The Best Card For This Game

One question that I’m sure everyone has been asked before by casuals, non-players, or new players, is “what is the best card in the game?” I have always considered that to be a bit of a trivial and unimportant question, one that really strays from the ideal of Yugioh. This is a game about strategy, where the whole is greater than the sum of its parts. An individual card, even a playset, does not make a deck.

Still, as this format drags on, I can’t help but feel that one card has dominated the metagame in a way that few others have. While cards like Dark Armed Dragon, Judgment Dragon, Rescue Cat, and many others have built up new strategies and tore down existing ones, their impact on the game has been relatively limited. Decks are fickle, and exist in moments of glory before fading away after a banlist, or when players throw their side decks and counter tech picks at them. Other cards have proven their worth over time, including staples like Mirror Force, Torrential Tribute, Solemn Judgment, and other widely used game-winning cards.

To me, the best card in this game is not something that makes a single deck amazing, or a card that in itself will win duels, but something that has a positive, metagame-wide impact across hundreds of different strategies. In my opinion, Pot of Duality IS that card.

Tell me something I don’t know.

Before you run off to the comments and yell about how everybody knows Duality is “teh l337 cardz”, understand that this article is not about that. Unless you’ve been living under a rock for the last year, you know just how good Pot of Duality is. The card is everywhere in competitive play, so I won’t waste another second of your time talking about its applications there. Instead, I want to talk about the impact it has had in the metagame, which is a different story entirely and has enormous ramifications with the upcoming reprint and the September banlist.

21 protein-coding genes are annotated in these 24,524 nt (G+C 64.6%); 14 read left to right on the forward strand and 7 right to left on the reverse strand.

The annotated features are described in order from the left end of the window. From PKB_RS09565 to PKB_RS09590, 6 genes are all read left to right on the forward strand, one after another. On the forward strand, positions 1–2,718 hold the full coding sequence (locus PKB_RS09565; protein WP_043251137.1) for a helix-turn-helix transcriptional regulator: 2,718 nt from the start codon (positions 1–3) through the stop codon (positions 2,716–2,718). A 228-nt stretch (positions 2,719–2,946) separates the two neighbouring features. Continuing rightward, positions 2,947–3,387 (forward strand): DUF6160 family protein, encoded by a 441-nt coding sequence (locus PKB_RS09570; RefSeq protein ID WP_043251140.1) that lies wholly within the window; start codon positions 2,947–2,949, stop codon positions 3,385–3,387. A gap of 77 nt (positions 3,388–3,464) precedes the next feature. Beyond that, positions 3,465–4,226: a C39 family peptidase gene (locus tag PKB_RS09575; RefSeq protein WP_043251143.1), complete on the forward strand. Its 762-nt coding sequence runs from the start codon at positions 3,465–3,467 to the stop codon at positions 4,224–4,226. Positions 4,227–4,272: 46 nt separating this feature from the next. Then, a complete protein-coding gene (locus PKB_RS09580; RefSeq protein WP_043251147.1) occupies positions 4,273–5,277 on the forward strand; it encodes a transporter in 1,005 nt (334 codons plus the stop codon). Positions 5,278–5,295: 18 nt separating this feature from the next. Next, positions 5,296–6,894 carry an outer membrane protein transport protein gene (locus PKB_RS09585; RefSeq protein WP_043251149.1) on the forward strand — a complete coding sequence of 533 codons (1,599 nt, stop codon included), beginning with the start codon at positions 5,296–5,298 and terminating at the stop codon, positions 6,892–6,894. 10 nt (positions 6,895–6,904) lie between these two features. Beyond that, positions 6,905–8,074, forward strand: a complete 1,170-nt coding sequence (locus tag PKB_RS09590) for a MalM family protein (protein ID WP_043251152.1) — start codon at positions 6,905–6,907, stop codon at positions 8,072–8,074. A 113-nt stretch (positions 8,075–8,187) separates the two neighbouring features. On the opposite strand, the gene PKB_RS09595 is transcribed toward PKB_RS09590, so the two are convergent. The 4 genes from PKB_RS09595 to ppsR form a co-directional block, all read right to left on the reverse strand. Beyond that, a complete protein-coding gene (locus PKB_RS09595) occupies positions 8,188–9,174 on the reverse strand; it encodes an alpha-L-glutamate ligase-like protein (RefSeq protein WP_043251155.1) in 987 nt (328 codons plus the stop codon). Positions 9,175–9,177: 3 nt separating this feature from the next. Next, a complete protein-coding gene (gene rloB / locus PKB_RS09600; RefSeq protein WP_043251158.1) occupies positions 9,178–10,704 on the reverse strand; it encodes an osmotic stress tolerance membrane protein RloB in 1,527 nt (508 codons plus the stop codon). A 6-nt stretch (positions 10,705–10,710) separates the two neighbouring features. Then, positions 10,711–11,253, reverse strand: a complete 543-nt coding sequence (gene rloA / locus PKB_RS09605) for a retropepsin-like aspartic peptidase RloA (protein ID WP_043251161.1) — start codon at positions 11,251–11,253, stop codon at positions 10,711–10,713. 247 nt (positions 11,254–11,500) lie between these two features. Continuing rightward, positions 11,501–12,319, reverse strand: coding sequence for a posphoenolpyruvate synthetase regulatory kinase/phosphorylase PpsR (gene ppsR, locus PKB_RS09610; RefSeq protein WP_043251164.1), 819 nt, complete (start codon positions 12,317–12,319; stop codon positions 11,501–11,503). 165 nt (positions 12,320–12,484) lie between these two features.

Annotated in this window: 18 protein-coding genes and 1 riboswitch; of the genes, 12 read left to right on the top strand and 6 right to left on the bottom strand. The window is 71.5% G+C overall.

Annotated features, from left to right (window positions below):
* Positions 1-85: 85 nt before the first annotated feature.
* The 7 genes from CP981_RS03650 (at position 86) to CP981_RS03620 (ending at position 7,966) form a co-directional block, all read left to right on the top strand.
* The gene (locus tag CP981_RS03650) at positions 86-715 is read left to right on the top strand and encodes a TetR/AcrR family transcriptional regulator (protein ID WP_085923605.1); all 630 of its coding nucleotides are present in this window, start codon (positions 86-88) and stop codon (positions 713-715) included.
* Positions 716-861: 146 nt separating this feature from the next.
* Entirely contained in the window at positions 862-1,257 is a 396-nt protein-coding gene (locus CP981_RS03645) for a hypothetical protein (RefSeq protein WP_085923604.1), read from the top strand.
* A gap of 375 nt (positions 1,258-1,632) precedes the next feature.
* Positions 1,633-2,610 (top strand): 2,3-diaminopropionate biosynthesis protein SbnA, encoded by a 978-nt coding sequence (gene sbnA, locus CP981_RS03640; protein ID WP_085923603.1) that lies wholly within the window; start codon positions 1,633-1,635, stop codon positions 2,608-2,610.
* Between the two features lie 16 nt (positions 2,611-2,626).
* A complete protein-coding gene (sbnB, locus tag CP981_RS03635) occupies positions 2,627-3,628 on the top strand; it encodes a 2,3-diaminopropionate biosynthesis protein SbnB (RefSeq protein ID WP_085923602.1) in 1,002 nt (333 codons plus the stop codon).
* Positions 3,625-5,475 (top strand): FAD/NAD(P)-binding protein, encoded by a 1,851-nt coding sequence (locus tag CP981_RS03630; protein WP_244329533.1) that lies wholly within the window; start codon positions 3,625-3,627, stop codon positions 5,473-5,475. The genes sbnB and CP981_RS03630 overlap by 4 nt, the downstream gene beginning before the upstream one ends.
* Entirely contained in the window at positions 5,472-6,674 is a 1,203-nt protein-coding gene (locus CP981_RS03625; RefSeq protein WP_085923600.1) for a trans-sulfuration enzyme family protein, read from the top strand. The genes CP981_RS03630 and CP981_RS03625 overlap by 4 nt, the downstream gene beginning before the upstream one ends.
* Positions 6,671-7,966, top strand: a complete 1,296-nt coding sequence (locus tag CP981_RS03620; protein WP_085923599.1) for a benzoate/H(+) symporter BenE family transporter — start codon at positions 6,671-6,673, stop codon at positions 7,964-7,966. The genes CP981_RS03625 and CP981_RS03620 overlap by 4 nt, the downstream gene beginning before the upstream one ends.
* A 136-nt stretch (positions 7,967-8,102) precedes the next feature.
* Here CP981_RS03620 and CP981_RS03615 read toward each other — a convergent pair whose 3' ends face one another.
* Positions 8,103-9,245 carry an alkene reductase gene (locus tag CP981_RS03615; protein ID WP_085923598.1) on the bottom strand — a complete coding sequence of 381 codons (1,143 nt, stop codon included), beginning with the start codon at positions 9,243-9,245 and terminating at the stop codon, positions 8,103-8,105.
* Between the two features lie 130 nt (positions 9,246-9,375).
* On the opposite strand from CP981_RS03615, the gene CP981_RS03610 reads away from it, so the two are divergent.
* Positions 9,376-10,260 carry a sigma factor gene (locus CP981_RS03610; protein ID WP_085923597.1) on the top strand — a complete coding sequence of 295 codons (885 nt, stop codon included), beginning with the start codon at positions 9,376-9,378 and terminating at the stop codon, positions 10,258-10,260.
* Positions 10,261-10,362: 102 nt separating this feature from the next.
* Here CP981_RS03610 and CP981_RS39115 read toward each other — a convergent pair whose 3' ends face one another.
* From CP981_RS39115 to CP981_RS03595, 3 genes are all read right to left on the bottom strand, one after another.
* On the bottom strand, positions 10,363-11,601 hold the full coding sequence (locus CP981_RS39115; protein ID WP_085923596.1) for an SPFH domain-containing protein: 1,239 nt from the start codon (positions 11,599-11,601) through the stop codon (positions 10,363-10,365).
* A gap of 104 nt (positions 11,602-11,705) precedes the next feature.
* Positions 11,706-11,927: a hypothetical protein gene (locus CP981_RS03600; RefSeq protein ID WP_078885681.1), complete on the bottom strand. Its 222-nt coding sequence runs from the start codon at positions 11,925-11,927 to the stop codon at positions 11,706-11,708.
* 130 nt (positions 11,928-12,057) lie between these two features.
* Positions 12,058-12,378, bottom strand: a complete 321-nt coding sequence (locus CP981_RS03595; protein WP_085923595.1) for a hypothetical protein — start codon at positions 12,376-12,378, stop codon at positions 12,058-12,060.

There are times when a card is released, and suddenly, a strategy or a theme becomes very strong. Worms, Gravekeeper’s, and very likely Zombies after Generation Force are examples of this. The catch with Duality is that it not only provides something important to decks, but it provides it for so many decks. This has had a major impact on what people are playing, and looking at the whole of the format, Duality is responsible for about a third of the decks being played right now.

On Creativity and Diversity

When you don’t have a key card to make a specific deck, you just don’t build it. That is often the thought process of a lot of players, and rightly so. X-Sabers with Giant Rat instead of Emmersblade? It’s okay, but don’t expect to top a regional with it. How about Tengu Plants without Trishula? That strategy uses Trishula quite often as a game winner, so you could assume that without it, the deck would win considerably less.

Duality is one of those cards that make you think “if I don’t have it, I can’t run X deck”. How many times have we all heard that? Let’s face it, nobody wants to run Anti-Meta, Stun, Naturia, Worms, Heroes, X-Sabers, or countless other decks without Duality. It’s almost like Solemn Judgment when that was played at three. Some players used an entire playset, while others used none at all, and very often duels were decided one way or another based on that decision. The same situation persists here, where duels can be determined in mirror matches simply by who is, or isn’t, running Duality. Okay, that’s a little alarmist, I know. Pot of Duality is great, but it’s not a “run it and you’ll always win the mirror” type of card. Still, that added consistency makes a difference.